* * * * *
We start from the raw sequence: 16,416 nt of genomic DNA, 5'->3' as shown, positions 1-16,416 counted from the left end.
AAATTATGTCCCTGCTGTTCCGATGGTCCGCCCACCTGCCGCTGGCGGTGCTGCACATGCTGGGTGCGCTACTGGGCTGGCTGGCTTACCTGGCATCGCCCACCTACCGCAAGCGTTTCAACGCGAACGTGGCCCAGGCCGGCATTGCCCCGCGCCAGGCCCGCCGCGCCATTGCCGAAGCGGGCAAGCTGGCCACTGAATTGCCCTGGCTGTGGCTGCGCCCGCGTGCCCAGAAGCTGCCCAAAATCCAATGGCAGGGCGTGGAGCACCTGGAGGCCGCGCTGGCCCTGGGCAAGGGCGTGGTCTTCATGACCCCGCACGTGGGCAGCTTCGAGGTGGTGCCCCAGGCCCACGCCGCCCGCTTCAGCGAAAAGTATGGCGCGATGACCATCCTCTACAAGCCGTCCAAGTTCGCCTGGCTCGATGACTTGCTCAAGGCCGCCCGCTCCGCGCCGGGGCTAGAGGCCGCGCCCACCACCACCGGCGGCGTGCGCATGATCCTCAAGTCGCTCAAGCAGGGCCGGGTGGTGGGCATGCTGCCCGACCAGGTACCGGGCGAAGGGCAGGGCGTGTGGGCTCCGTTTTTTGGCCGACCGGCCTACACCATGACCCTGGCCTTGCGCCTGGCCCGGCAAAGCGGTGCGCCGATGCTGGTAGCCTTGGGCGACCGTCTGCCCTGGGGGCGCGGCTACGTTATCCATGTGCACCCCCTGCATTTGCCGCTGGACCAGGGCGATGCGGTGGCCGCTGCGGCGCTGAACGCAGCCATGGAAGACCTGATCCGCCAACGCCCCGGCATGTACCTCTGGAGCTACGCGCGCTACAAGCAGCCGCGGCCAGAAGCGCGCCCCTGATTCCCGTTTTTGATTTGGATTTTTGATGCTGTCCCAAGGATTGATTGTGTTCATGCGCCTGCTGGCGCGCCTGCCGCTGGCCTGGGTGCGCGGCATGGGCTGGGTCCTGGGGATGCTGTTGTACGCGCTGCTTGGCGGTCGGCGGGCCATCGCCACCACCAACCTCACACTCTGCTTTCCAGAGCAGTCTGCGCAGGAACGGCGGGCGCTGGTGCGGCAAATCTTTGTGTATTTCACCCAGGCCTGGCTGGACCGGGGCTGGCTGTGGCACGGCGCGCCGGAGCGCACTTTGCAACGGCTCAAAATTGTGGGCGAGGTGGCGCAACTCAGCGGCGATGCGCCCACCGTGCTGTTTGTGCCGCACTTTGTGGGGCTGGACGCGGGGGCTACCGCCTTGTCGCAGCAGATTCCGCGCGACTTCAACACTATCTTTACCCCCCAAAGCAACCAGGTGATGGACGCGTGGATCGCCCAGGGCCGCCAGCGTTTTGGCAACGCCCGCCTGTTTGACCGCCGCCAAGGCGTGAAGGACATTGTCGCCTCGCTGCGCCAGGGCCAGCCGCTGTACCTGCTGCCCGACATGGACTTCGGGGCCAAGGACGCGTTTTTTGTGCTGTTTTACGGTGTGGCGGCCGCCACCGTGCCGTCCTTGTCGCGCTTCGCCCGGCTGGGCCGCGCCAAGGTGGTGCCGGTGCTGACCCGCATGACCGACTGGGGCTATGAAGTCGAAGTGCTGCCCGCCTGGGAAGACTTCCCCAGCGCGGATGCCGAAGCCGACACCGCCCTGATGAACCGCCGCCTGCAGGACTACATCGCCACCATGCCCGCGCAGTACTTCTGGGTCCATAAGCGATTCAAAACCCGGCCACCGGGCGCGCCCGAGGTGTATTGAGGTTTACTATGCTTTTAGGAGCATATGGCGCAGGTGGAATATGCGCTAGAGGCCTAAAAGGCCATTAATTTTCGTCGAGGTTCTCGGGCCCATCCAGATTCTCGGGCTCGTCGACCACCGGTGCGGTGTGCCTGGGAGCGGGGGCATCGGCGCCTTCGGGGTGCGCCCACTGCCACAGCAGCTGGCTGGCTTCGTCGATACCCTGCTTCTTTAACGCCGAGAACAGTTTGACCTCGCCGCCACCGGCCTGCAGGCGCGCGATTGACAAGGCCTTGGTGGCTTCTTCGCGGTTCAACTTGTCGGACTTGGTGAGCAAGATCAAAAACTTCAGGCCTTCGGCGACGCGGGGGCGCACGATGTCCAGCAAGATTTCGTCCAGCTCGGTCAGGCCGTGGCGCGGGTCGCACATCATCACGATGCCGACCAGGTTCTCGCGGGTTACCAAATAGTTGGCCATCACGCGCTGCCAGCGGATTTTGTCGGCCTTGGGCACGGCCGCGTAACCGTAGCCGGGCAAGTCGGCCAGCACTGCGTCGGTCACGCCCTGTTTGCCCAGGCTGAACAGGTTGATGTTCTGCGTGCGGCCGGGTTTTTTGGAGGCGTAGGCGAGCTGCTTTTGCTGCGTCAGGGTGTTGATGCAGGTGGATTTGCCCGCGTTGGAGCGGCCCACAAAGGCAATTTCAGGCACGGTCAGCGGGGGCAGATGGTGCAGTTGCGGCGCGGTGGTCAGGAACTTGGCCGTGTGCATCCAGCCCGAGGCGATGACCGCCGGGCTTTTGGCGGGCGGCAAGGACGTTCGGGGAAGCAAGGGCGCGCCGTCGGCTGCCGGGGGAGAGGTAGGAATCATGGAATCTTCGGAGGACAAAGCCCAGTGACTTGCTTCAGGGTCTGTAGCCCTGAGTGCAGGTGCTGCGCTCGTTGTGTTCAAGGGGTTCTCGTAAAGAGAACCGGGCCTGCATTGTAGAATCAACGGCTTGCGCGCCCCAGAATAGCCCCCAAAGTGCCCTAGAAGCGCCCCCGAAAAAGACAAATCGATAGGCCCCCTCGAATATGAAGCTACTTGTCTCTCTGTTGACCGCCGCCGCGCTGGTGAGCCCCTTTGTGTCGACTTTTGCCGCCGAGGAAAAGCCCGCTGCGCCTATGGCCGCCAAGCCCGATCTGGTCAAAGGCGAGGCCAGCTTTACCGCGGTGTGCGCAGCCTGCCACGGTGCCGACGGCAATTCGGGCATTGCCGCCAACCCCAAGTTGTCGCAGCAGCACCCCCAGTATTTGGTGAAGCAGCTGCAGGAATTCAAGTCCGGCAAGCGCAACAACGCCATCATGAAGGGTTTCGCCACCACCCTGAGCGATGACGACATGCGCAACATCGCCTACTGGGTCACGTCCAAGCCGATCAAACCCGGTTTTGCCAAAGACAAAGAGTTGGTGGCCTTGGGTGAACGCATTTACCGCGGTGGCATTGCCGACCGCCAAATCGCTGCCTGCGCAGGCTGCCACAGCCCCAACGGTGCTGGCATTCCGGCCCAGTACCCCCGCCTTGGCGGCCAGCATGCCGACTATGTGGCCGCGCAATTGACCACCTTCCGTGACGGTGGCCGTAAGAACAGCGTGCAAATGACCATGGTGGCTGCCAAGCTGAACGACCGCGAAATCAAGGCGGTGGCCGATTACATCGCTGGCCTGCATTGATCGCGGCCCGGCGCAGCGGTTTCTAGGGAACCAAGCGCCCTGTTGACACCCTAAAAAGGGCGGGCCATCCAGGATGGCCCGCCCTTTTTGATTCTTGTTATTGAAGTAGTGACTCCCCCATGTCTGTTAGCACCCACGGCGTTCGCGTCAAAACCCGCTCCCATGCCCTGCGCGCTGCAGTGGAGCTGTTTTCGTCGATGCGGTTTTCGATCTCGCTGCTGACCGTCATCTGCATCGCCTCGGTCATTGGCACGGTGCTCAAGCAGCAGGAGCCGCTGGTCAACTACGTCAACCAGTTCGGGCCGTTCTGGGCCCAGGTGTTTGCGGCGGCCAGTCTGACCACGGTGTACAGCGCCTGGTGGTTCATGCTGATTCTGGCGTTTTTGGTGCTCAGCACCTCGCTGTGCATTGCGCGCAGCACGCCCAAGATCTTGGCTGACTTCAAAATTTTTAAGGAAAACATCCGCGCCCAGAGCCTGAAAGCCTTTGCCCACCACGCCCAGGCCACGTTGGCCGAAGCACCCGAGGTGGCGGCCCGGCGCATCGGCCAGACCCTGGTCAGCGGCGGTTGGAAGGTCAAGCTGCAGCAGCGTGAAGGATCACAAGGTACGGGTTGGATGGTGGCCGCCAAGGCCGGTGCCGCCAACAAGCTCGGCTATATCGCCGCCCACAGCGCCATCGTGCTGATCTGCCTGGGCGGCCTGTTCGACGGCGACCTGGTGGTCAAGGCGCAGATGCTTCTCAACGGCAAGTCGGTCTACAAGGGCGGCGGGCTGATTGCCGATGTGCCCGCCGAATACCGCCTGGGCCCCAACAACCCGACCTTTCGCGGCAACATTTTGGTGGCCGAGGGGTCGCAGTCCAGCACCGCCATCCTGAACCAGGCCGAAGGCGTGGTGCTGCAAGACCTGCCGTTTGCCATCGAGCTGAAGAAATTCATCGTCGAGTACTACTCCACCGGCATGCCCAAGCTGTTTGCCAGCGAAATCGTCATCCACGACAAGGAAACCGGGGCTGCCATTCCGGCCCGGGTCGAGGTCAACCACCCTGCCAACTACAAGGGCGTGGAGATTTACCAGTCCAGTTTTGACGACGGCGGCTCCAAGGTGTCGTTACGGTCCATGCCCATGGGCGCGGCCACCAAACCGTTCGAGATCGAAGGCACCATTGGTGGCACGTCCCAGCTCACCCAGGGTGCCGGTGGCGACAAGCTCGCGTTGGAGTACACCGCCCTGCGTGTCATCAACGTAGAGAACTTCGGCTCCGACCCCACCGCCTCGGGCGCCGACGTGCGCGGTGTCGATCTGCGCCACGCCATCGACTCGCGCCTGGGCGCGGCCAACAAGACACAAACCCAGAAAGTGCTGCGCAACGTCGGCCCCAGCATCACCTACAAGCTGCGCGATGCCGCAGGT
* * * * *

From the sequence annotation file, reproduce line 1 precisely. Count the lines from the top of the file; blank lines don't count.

We start from the raw sequence: 16,416 nt of genomic DNA, 5'->3' as shown, positions 1-16,416 counted from the left end.